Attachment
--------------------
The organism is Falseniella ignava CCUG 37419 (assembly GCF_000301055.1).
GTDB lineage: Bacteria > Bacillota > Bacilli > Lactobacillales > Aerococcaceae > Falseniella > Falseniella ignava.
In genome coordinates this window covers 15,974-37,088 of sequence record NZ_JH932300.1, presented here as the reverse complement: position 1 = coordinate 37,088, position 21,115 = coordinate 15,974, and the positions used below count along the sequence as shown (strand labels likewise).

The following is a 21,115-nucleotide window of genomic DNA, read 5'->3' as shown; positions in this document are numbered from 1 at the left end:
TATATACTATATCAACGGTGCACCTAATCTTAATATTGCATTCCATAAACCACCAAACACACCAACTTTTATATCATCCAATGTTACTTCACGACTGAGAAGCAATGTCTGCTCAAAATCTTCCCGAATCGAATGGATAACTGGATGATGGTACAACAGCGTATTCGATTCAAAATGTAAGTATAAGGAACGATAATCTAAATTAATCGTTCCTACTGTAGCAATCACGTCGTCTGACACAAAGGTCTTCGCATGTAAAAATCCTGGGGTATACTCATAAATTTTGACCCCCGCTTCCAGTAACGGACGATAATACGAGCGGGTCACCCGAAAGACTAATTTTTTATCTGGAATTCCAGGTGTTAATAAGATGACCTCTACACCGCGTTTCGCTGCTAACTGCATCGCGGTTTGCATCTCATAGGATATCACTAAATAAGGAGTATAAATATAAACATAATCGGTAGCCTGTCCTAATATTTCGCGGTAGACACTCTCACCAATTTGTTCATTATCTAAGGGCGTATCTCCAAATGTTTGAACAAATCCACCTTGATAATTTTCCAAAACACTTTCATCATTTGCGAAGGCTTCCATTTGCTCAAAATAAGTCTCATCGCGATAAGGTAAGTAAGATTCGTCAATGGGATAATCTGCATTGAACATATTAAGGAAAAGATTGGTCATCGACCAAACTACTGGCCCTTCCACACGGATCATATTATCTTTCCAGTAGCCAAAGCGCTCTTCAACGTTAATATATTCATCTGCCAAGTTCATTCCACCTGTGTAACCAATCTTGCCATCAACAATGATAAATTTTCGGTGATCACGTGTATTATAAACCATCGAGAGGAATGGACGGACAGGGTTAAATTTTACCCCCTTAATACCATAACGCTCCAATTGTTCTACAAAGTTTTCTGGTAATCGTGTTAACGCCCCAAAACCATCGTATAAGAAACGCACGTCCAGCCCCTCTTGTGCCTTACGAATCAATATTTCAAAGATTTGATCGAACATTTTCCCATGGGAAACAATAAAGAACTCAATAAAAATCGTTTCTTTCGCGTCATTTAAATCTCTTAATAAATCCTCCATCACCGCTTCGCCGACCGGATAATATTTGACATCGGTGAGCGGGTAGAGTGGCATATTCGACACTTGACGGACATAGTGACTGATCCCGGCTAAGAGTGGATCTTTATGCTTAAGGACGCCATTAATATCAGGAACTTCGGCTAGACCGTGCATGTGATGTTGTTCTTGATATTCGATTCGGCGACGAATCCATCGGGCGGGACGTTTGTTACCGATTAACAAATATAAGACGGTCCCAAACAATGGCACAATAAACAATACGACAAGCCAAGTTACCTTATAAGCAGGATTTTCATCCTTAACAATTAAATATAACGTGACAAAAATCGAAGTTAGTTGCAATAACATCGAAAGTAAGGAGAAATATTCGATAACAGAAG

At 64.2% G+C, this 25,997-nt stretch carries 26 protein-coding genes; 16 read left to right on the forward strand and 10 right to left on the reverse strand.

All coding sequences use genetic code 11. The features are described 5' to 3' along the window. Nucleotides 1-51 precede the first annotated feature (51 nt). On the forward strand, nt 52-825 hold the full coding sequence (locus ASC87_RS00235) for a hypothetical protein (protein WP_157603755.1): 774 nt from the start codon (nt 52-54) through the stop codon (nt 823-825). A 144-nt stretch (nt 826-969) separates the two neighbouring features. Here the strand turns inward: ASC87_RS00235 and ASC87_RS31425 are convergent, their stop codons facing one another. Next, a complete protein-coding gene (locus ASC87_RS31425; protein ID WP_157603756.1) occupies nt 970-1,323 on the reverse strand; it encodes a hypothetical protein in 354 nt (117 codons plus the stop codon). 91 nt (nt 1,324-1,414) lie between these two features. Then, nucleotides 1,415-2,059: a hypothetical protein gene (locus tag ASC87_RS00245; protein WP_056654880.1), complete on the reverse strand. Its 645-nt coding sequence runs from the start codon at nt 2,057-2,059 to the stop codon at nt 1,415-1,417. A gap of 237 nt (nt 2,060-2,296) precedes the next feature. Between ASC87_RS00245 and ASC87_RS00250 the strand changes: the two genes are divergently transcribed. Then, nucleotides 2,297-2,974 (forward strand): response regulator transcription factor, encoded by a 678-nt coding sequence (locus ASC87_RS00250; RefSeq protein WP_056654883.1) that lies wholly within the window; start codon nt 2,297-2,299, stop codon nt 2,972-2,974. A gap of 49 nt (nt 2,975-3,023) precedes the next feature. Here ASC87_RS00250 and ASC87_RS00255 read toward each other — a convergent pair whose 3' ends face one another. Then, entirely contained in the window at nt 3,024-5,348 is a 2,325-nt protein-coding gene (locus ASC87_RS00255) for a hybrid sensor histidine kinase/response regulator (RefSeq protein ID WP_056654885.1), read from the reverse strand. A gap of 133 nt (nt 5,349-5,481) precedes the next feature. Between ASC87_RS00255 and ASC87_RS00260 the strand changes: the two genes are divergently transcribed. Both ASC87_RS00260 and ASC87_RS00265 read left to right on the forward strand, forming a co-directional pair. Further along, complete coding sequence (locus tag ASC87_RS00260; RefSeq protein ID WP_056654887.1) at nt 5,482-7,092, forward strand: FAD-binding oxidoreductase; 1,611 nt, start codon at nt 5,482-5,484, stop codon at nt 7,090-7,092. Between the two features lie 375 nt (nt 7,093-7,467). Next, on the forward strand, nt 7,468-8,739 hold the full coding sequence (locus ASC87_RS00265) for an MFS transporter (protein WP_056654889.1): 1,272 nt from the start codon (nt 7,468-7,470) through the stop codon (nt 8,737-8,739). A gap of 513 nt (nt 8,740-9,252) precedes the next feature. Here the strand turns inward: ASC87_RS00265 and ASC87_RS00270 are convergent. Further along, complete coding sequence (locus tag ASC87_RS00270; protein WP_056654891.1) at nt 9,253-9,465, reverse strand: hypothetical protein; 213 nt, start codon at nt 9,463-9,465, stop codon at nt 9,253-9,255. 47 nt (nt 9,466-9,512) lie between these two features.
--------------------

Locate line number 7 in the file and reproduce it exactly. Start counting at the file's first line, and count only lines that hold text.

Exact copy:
All coding sequences use genetic code 11. The features are described 5' to 3' along the window. Nucleotides 1-51 precede the first annotated feature (51 nt). On the forward strand, nt 52-825 hold the full coding sequence (locus ASC87_RS00235) for a hypothetical protein (protein WP_157603755.1): 774 nt from the start codon (nt 52-54) through the stop codon (nt 823-825). A 144-nt stretch (nt 826-969) separates the two neighbouring features. Here the strand turns inward: ASC87_RS00235 and ASC87_RS31425 are convergent, their stop codons facing one another. Next, a complete protein-coding gene (locus ASC87_RS31425; protein ID WP_157603756.1) occupies nt 970-1,323 on the reverse strand; it encodes a hypothetical protein in 354 nt (117 codons plus the stop codon). 91 nt (nt 1,324-1,414) lie between these two features. Then, nucleotides 1,415-2,059: a hypothetical protein gene (locus tag ASC87_RS00245; protein WP_056654880.1), complete on the reverse strand. Its 645-nt coding sequence runs from the start codon at nt 2,057-2,059 to the stop codon at nt 1,415-1,417. A gap of 237 nt (nt 2,060-2,296) precedes the next feature. Between ASC87_RS00245 and ASC87_RS00250 the strand changes: the two genes are divergently transcribed. Then, nucleotides 2,297-2,974 (forward strand): response regulator transcription factor, encoded by a 678-nt coding sequence (locus ASC87_RS00250; RefSeq protein WP_056654883.1) that lies wholly within the window; start codon nt 2,297-2,299, stop codon nt 2,972-2,974. A gap of 49 nt (nt 2,975-3,023) precedes the next feature. Here ASC87_RS00250 and ASC87_RS00255 read toward each other — a convergent pair whose 3' ends face one another. Then, entirely contained in the window at nt 3,024-5,348 is a 2,325-nt protein-coding gene (locus ASC87_RS00255) for a hybrid sensor histidine kinase/response regulator (RefSeq protein ID WP_056654885.1), read from the reverse strand. A gap of 133 nt (nt 5,349-5,481) precedes the next feature. Between ASC87_RS00255 and ASC87_RS00260 the strand changes: the two genes are divergently transcribed. Both ASC87_RS00260 and ASC87_RS00265 read left to right on the forward strand, forming a co-directional pair. Further along, complete coding sequence (locus tag ASC87_RS00260; RefSeq protein ID WP_056654887.1) at nt 5,482-7,092, forward strand: FAD-binding oxidoreductase; 1,611 nt, start codon at nt 5,482-5,484, stop codon at nt 7,090-7,092. Between the two features lie 375 nt (nt 7,093-7,467). Next, on the forward strand, nt 7,468-8,739 hold the full coding sequence (locus ASC87_RS00265) for an MFS transporter (protein WP_056654889.1): 1,272 nt from the start codon (nt 7,468-7,470) through the stop codon (nt 8,737-8,739). A gap of 513 nt (nt 8,740-9,252) precedes the next feature. Here the strand turns inward: ASC87_RS00265 and ASC87_RS00270 are convergent. Further along, complete coding sequence (locus tag ASC87_RS00270; protein WP_056654891.1) at nt 9,253-9,465, reverse strand: hypothetical protein; 213 nt, start codon at nt 9,463-9,465, stop codon at nt 9,253-9,255. 47 nt (nt 9,466-9,512) lie between these two features.